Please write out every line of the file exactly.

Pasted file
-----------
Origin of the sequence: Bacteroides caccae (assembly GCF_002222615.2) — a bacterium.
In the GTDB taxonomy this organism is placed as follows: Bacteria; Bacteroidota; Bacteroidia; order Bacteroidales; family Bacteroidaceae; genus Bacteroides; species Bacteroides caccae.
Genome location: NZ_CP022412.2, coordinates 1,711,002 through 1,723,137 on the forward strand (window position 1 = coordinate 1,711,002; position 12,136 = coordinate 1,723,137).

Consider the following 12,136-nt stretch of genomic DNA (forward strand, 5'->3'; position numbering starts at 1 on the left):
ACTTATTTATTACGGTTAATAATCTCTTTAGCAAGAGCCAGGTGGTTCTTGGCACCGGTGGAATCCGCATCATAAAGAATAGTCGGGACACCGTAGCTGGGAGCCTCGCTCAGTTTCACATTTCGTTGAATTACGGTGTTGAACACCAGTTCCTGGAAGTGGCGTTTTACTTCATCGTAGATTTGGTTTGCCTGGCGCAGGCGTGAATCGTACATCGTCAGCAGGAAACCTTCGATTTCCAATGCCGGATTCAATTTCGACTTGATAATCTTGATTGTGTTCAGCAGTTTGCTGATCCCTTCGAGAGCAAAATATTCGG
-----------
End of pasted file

Origin of the sequence: Bacteroides caccae (assembly GCF_002222615.2) — a bacterium.
In the GTDB taxonomy this organism is placed as follows: Bacteria; Bacteroidota; Bacteroidia; order Bacteroidales; family Bacteroidaceae; genus Bacteroides; species Bacteroides caccae.
Genome location: NZ_CP022412.2, coordinates 1,711,002 through 1,723,137 on the forward strand (window position 1 = coordinate 1,711,002; position 12,136 = coordinate 1,723,137).

Consider the following 12,136-nt stretch of genomic DNA (forward strand, 5'->3'; position numbering starts at 1 on the left):
ACTTATTTATTACGGTTAATAATCTCTTTAGCAAGAGCCAGGTGGTTCTTGGCACCGGTGGAATCCGCATCATAAAGAATAGTCGGGACACCGTAGCTGGGAGCCTCGCTCAGTTTCACATTTCGTTGAATTACGGTGTTGAACACCAGTTCCTGGAAGTGGCGTTTTACTTCATCGTAGATTTGGTTTGCCTGGCGCAGGCGTGAATCGTACATCGTCAGCAGGAAACCTTCGATTTCCAATGCCGGATTCAATTTCGACTTGATAATCTTGATTGTGTTCAGCAGTTTGCTGATCCCTTCGAGAGCAAAATATTCGG